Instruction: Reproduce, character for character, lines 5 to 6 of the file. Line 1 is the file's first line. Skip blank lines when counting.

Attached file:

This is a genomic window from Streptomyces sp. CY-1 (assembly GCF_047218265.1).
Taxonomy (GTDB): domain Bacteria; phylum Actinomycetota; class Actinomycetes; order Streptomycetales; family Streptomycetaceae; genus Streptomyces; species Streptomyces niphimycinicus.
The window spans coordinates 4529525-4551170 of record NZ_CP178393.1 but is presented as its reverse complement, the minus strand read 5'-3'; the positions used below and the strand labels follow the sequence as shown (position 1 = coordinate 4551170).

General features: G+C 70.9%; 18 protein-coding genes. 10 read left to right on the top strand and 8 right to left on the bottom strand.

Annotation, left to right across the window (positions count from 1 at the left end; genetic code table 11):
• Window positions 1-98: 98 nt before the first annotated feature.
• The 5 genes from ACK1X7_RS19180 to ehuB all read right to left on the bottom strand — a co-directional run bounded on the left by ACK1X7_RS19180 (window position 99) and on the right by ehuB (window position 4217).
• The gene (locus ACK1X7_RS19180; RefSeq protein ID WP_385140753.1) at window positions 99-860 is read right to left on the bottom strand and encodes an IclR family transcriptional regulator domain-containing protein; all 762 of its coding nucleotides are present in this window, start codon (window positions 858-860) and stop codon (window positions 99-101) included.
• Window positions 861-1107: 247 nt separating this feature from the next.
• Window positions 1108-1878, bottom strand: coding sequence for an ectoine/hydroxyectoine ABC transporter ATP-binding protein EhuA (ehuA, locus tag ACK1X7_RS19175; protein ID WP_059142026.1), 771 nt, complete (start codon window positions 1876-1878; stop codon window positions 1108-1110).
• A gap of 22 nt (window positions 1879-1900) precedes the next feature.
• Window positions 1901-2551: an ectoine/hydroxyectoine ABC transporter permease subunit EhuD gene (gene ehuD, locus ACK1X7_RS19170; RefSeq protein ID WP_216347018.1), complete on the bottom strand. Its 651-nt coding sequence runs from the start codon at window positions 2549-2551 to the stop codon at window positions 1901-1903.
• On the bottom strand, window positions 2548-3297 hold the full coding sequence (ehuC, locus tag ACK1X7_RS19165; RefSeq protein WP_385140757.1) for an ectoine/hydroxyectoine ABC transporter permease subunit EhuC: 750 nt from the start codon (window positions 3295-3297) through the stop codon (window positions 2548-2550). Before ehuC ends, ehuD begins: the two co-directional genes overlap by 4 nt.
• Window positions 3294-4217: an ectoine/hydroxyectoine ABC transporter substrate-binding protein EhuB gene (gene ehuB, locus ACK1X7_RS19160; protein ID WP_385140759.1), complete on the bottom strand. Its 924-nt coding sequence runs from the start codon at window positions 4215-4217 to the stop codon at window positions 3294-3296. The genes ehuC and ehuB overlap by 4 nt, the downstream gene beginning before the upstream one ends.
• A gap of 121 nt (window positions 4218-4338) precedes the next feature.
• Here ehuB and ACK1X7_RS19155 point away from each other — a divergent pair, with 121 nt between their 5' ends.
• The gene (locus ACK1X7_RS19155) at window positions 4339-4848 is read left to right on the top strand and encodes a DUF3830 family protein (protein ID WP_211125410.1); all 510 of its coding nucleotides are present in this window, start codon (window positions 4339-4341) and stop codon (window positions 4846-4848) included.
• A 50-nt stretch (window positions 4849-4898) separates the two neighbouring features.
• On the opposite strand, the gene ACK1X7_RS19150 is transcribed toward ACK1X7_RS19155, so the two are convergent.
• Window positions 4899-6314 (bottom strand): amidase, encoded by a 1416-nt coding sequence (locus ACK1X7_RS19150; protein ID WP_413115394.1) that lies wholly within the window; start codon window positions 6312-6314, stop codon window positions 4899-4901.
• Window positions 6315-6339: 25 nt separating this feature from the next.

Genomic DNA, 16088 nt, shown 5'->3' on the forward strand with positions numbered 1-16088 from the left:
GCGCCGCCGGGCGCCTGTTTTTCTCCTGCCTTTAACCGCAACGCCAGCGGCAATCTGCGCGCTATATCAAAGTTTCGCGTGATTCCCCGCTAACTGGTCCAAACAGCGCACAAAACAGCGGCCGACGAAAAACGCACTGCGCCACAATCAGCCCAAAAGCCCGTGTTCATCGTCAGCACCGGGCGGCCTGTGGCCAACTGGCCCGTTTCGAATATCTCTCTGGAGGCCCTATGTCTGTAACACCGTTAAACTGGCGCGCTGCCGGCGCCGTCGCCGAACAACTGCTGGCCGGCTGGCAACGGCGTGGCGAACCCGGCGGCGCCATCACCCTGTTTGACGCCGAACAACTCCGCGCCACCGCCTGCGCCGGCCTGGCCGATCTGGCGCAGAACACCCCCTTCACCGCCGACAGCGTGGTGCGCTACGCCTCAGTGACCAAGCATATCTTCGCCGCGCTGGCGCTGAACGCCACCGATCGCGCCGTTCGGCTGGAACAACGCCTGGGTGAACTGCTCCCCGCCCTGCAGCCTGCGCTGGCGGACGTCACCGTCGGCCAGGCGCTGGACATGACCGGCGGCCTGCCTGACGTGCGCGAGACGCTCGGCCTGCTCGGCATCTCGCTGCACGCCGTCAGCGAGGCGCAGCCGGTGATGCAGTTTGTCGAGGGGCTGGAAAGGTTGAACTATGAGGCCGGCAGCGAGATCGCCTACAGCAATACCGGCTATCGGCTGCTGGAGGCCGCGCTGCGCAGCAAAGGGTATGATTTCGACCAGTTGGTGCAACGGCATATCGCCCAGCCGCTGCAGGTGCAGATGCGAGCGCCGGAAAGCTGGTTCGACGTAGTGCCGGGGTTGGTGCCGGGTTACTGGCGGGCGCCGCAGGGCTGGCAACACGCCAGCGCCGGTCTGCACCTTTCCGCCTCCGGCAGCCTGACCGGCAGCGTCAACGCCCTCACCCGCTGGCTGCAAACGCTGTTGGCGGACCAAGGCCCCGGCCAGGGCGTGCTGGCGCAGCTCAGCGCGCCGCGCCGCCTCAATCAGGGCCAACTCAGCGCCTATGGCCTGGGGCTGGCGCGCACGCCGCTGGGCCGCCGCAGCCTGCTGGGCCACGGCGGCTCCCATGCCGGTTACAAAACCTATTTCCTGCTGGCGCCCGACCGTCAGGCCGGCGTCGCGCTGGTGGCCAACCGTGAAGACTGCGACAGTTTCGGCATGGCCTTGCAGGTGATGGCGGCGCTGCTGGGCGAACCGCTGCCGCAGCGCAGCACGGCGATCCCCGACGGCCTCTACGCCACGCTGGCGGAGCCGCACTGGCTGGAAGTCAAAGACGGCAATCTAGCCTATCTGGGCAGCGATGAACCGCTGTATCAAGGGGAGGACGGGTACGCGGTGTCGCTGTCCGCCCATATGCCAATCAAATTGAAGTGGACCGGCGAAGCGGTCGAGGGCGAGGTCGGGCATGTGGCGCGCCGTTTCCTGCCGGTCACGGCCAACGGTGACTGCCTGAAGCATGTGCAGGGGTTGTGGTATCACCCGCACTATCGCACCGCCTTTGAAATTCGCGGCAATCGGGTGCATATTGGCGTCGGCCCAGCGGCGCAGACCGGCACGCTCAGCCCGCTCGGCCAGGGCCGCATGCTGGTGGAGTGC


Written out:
Annotation, left to right across the window (positions count from 1 at the left end; genetic code table 11):
• Window positions 1-98: 98 nt before the first annotated feature.